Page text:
I'm a sucker for "savage world"-type settings, so purchased this on a whim when it popped up. Review based on overall impressions after reading through; note that I haven't tried the game system or any of the publisher's other games.
Game system looks fairly streamlined. Skill-based with ability scores, on a d100 scale. There are no "classes", but characters can have "archetypes", which are Civilised, Barbarian, Nomad, or Primitive, and which determine starting skill point allocation. Alternatively, you can assign base skill points yourself and "roll your own". Checks involve rolling against your ability and skill scores with d100, and can be opposed.
The game world has all the standard Conan-type places and races (Cimmerians, Hyperboreans, Picts, Stygia, etc.) albeit set in an early version of "our" world map with areas corresponding to real countries. There is a bit of backstory about the rise and fall of the serpent men, the arrival of Lemurians from another world, and so on, as well as a small gazetteer; it's not particularly original or rich, but provides enough to provoke the imagination and weave stories in the setting. The magic mechanic cleverly represents it as, "things mankind was not meant to know" by ensuring characters slowly lose Empathy/Humanity points for spell casting, which is cool; there's a nice teaser list of spells ("Call Kraken" being my favourite...) and rituals and a separate listing for "true" magic, which is beyond the ability of humans (or should be). There is a list of monsters too, but no sample adventures.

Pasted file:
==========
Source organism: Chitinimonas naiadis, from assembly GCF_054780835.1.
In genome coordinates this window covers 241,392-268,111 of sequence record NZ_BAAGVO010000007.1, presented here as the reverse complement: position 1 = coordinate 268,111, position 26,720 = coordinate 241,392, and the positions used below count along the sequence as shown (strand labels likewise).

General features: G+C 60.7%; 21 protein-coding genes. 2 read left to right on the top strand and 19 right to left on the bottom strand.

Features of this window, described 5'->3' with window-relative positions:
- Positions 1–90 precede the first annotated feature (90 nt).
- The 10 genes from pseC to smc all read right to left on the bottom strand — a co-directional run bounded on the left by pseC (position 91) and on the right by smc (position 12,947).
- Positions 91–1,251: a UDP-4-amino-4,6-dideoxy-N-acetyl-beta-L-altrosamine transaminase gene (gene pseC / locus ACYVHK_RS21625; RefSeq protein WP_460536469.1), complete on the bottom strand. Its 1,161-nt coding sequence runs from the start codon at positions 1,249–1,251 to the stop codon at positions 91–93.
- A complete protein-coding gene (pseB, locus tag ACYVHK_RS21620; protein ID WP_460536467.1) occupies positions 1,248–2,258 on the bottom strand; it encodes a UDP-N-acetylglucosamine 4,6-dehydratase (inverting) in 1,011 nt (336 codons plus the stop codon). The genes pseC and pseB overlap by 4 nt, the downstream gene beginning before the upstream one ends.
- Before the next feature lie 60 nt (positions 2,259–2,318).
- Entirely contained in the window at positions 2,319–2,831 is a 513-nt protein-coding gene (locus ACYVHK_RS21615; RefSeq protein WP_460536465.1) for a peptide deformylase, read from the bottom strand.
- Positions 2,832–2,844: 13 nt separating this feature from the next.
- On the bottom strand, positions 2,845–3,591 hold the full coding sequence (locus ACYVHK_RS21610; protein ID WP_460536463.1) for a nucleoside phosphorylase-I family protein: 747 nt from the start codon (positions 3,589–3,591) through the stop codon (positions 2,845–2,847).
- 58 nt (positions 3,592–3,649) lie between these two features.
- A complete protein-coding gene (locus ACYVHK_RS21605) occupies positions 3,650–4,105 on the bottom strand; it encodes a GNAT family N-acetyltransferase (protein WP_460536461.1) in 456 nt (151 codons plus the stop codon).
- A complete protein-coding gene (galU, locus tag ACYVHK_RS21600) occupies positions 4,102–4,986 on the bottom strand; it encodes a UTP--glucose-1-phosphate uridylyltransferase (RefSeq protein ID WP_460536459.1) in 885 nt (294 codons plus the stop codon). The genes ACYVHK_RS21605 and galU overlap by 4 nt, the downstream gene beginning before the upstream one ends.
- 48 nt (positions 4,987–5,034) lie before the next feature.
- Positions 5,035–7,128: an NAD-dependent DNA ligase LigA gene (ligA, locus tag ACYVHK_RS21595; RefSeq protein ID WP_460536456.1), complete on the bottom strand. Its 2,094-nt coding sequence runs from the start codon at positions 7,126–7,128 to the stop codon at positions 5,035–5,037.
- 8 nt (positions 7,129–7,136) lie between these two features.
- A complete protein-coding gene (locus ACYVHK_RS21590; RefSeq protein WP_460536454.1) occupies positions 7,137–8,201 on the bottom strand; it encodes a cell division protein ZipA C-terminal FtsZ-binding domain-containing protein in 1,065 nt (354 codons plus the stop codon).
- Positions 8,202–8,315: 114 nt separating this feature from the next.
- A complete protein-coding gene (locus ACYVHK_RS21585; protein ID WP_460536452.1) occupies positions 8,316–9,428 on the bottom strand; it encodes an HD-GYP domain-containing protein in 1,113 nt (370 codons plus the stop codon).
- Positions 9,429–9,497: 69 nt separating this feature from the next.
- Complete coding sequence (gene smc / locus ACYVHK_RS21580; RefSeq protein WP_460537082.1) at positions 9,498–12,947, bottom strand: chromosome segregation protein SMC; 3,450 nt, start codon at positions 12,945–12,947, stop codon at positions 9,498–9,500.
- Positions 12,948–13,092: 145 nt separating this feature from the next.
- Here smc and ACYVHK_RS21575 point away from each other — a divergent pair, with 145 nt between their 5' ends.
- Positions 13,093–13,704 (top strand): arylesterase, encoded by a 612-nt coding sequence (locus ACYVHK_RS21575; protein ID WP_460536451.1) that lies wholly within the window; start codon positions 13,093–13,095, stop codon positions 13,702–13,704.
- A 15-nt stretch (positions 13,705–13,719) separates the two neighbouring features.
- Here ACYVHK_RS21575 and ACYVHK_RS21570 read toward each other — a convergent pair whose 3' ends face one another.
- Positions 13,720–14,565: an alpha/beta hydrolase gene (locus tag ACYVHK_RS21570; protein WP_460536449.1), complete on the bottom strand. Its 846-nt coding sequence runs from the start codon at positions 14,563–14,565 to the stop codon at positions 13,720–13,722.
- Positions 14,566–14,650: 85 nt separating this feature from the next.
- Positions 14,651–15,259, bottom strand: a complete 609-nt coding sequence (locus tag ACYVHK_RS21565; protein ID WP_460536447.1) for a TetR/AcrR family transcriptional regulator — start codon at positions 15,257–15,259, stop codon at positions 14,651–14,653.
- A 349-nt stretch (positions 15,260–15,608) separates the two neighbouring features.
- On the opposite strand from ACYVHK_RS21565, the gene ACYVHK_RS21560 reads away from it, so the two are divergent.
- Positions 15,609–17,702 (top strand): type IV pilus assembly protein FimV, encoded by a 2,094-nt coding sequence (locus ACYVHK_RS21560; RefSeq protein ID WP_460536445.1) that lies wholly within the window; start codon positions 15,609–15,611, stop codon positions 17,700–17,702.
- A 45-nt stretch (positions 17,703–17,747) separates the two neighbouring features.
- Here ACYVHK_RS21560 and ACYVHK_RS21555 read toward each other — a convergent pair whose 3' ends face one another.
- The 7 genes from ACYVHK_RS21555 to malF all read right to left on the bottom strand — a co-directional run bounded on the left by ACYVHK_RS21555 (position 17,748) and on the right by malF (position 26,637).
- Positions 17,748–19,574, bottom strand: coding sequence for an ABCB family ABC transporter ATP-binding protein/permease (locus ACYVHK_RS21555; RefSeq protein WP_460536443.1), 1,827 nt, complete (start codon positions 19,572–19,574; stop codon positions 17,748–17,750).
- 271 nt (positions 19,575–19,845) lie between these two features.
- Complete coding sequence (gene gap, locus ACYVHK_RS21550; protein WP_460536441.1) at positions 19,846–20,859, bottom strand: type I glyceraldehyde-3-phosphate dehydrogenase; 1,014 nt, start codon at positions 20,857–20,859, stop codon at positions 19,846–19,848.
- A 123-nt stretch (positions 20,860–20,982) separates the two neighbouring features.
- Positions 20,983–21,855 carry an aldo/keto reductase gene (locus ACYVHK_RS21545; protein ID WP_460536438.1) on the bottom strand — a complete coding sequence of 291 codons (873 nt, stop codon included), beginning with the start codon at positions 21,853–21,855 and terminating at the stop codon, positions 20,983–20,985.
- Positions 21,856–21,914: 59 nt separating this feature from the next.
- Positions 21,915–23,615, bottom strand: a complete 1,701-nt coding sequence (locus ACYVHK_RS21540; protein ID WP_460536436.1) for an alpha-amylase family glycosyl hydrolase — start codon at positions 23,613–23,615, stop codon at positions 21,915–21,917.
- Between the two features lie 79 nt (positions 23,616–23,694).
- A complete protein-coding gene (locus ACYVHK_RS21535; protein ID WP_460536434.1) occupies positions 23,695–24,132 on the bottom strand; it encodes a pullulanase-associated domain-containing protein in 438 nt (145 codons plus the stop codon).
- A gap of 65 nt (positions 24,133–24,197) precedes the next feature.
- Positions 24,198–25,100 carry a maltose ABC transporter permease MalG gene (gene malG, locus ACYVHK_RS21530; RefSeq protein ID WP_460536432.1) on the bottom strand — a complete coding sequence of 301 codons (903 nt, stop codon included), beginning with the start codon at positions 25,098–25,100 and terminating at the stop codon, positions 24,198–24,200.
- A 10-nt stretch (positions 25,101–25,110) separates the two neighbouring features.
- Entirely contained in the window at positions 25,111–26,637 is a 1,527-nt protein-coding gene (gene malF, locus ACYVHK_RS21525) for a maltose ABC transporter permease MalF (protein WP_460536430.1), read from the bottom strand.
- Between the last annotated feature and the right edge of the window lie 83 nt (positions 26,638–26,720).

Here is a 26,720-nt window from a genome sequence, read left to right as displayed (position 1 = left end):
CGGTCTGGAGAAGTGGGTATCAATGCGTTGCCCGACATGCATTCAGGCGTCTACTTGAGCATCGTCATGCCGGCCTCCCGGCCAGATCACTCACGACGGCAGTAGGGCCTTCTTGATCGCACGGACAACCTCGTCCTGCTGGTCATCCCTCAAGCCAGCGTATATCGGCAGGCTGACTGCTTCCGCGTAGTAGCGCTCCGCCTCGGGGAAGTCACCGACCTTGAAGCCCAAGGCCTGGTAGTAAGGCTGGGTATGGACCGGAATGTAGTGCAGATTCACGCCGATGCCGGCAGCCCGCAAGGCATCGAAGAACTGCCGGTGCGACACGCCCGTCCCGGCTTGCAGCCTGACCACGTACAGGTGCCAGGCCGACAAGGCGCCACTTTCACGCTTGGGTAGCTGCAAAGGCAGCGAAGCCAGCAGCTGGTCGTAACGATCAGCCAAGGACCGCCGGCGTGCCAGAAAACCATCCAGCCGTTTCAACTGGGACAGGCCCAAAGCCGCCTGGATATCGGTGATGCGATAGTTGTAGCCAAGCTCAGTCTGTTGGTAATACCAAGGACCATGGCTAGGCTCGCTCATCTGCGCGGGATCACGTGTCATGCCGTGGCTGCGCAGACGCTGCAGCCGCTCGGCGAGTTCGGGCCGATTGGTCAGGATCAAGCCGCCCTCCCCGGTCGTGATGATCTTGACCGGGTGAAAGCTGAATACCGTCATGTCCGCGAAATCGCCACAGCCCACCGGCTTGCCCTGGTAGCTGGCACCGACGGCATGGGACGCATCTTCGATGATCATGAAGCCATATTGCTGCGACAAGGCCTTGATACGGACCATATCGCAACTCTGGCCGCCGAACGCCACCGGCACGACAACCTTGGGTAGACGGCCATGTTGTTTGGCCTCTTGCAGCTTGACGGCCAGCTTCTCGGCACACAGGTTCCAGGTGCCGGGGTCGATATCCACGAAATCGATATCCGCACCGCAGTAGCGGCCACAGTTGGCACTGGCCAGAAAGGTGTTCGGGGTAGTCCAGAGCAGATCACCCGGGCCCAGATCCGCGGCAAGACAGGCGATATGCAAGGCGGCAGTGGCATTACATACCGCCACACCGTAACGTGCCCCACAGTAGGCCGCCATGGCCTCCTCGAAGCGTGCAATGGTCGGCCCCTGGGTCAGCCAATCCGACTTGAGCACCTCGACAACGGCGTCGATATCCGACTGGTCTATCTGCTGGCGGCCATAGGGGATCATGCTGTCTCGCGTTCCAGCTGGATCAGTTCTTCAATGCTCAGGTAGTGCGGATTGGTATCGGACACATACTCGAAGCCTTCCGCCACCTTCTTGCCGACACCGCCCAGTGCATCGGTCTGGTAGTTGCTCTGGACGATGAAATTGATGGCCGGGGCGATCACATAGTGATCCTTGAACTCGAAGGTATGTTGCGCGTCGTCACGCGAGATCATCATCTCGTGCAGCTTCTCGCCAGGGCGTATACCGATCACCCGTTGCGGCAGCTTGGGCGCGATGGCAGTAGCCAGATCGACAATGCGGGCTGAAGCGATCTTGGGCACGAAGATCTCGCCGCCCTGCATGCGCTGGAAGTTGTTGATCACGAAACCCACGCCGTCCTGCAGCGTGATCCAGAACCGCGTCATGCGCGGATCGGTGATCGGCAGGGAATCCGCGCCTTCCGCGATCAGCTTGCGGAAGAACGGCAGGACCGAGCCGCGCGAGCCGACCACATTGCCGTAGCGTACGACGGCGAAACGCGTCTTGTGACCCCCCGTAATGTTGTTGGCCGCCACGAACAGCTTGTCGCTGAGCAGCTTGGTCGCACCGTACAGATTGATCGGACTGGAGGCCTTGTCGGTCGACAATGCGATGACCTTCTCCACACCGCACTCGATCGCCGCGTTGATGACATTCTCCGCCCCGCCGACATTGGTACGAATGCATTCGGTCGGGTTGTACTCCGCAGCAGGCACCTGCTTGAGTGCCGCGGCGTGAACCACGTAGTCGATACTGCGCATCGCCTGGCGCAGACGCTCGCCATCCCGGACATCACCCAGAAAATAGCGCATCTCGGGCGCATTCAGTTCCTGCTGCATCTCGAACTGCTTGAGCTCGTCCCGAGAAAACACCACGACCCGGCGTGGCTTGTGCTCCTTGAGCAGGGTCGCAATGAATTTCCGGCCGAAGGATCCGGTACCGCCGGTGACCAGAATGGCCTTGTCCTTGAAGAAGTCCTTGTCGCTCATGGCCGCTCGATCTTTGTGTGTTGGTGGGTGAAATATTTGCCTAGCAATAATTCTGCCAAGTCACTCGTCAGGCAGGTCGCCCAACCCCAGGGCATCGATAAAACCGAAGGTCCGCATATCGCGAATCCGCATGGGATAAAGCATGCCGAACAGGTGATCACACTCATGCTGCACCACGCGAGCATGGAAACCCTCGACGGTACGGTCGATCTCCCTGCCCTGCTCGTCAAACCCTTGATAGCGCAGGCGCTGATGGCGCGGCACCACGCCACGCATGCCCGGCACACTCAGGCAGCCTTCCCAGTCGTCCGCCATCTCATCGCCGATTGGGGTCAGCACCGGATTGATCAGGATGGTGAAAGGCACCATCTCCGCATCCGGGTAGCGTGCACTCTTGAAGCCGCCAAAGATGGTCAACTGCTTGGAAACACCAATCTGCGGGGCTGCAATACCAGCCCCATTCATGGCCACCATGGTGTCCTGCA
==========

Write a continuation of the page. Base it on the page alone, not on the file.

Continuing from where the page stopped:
Overall, the product looks pretty good. Text is occasionally clunky (mostly in the setting sections) but generally clear and readable. Art is in colour throughout, and is high quality, but some of it is clearly "stock art" and really doesn't fit the setting at all - there are pictures of elves, dwarves, etc. in standard "medieval fantasy" garb and poses, which is a little jarring. There are also just a few too many references to the publisher's "other system" ("Faeries Wear Boots!" yes! with that annoying exclamation point! all the time!) and some content about the faerie realm which again doesn't really "fit" and may have been lifted straight from the other product.
The biggest thing that keeps me from recommending this product outright is: Primeval Thule. If they are the same price point, I'd have a hard time recommending Beyond the Black Sea over that, simply because Thule is vastly more rich in terms of setting detail and "atmosphere" - this just feels a lot more sparse. However, if you're looking for a "savage world" game & setting all rolled into one, that is quick to learn and doesn't require a bunch of other sourcebooks or systems, or if you're a fan of classless/skill-based systems, it's worth giving Beyond the Black Sea a try.